Attacks by Serbian nationalists on Croatian fans have overshadowed the otherwise well-organized European handball championships in Serbia. Serbian fans also disrupted the semi-final between their country and Croatia.
The European handball championships in Serbia have been overshadowed by nationalist violence. On Tuesday, around 50 Serbian hooligans stopped a convoy of Croatian fans in the town of Novi Sad. They were on their way home from their team's match against France, which Croatia won.
They attacked the fans with rocks, bricks and concrete slabs and smashed 35 cars. Three people were injured. Although Serbian police reacted quickly and arrested 13 people, four cars with Croatian number plates were set on fire the next day.
Police apologized for the violence and promised to ensure the safety of all fans. The media in Serbia has been speculating on the reasons for the attacks: some Croatian fans had goaded Serbian fans during a match. It appears that a 15-year-old boy, who had been wearing the tournament's mascot costume, Tasa the Eagle, was attacked.
Serbian Interior Minister Ivica Dacic tried to calm the waters, but not without a hint of distaste for the Croatian fans. "The attacks on Croatian fans damage Serbia's reputation. We should be better behaved than the Croats when they host a tournament."
Better preparations needed
"Of course, this [the attacks] sends out the wrong message," Sonja Licht, chairwoman of the think tank Belgrade Fund for Excellence told Deutsche Welle.
"Unfortunately, attacks like this happen everywhere, not just in Serbia, not just in the Balkans, but everywhere in Europe," Licht said. She emphasized that the authorities acted swiftly and efficiently.
"But there were no preventative efforts, so that's not good. The authorities should try and find out what the hooligans have planned in advance," Licht said.
Five thousand police were on duty to guarantee safety at the Serbia-Croatia match on Friday, which Serbia won 26-22. Croatian fans had a hard time as their Serbian counterparts accompanied almost every attack by the Croatian team as well as the national Croatian anthem with whistles and booing.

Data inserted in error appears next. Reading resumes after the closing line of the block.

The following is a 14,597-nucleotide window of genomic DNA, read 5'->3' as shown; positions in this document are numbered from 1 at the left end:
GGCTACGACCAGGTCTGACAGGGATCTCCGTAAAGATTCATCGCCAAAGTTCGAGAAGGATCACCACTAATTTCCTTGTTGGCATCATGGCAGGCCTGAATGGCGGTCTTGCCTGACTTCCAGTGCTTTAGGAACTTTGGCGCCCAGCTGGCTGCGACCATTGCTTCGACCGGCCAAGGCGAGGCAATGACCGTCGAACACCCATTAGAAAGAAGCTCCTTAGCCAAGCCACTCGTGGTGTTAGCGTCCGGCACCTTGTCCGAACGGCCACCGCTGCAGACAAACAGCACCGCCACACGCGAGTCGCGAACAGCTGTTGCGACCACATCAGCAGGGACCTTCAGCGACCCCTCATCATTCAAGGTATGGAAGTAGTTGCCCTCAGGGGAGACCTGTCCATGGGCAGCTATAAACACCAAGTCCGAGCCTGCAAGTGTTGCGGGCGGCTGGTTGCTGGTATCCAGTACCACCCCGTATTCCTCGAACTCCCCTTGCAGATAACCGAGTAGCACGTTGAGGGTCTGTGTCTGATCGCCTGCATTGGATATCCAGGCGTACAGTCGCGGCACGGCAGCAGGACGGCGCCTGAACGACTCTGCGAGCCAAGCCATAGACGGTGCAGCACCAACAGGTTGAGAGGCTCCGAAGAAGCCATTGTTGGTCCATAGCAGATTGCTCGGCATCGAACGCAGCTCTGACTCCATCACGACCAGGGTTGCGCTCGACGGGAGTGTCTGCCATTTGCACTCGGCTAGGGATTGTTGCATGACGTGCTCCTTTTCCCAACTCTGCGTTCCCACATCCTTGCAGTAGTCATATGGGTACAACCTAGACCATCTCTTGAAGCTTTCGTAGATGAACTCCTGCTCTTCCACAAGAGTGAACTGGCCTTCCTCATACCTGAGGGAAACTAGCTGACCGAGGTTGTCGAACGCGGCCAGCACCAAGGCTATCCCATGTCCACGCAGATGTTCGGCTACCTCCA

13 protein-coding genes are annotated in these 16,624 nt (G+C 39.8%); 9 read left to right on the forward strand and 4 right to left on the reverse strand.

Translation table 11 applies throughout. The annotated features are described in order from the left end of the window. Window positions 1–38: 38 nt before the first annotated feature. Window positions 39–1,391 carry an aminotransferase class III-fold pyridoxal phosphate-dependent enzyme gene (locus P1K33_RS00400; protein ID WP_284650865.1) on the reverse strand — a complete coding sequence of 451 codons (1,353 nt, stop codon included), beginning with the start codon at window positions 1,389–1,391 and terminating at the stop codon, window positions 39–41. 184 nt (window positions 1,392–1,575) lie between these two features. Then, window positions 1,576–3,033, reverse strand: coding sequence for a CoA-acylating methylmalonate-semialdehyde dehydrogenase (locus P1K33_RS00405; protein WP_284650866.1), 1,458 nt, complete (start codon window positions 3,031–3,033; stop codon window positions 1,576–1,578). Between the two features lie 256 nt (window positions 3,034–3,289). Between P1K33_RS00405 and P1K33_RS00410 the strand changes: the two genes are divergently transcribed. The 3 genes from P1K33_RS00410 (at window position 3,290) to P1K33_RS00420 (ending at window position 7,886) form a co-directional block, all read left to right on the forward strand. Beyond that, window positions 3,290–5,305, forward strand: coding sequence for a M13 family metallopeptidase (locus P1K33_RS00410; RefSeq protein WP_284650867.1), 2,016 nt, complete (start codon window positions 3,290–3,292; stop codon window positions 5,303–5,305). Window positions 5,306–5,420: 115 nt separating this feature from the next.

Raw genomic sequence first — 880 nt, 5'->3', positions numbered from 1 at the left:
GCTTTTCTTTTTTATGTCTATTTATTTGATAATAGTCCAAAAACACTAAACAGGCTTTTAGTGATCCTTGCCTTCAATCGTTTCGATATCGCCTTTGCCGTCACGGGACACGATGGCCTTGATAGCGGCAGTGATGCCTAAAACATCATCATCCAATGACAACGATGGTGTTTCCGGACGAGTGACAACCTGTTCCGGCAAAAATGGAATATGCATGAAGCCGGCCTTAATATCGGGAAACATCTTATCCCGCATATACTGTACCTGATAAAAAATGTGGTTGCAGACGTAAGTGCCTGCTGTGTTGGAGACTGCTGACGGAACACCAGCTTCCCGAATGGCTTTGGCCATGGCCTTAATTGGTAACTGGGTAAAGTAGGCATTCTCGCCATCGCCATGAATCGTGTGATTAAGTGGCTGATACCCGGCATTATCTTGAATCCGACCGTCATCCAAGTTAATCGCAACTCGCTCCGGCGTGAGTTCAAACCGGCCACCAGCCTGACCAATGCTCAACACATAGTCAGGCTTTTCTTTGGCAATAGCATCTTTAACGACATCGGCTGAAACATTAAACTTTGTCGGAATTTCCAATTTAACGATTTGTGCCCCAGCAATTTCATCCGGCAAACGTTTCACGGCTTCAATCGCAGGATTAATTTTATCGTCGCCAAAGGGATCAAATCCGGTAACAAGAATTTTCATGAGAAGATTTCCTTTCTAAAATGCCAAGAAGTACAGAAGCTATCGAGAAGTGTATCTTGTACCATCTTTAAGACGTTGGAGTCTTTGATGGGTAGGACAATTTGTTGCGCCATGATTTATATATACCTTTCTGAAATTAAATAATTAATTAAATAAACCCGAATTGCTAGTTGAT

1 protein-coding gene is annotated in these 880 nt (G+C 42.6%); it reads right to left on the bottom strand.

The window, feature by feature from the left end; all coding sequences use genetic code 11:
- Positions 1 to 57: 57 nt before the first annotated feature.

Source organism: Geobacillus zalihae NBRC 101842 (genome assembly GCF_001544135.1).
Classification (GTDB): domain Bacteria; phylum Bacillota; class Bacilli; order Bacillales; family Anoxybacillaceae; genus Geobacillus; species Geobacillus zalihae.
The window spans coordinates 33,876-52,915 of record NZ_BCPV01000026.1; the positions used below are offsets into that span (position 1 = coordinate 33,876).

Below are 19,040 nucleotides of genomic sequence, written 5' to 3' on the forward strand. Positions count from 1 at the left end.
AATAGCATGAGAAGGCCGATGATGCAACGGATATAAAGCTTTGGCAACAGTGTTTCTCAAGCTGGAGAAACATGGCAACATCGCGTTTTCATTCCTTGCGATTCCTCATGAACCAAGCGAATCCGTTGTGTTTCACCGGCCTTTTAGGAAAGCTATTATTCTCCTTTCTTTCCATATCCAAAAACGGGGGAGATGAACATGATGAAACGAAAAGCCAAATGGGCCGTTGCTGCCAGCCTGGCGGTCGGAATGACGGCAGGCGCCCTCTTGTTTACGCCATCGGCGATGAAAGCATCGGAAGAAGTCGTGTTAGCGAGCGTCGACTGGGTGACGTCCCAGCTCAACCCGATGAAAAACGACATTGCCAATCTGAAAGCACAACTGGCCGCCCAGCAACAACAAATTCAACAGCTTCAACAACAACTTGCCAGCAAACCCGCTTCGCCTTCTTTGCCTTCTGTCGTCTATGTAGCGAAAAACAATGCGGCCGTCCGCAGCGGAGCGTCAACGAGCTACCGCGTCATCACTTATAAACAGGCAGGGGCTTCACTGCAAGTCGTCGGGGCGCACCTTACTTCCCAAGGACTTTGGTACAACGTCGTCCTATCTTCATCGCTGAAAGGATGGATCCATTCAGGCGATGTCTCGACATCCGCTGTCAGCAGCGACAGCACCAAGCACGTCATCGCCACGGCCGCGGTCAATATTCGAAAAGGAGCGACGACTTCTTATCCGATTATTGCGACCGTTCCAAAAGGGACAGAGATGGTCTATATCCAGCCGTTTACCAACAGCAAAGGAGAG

Serbian player Zarko Sesum was hit in the eye by a bottle, thrown by a Serbian fan, who had intended to hit the Croatian coach. Sesum will not be able to play in Sunday's final because of the resulting injury.
The handball championships have become yet another stage for Serbian nationalists, according to Sonja Licht. But she stressed that Croatian fans also used these types of events to provoke others by singing nationalist songs.
"Worst of all, these thugs think they act in the name of their country, that it's about national pride. But, really, they're doing the exact opposite, they insult their own country."
Licht said that before the war started in the former Yugoslavia, hooligans were used for political gain in Zagreb and Belgrade. "That's why society needs to do everything in its power to prevent extreme nationalism."
Handball is a leading sport in the countries of the former Yugoslavia. After the breakup of Yugoslavia, Croatia and Slovenia were particularly successful. But Serbian players are in high demand at clubs across the globe now, making it hard for national coach Veselin Vukovic to get them all together for practice sessions.
His efforts have paid off, as Serbia has reached their first semi-final in the European tournament as an independent nation.
Croatia have also shown they are on top form in this year's tournament. They were runners-up in the last two European championships and world champions in 2003.
The last time Serbia (then with Montenegro) won an international medal with the men's team was in 2001, when they got bronze at the World Handball Championship in France.
Author: Nemanja Rujevic, Nicole Goebel
Editor: Joanna Impey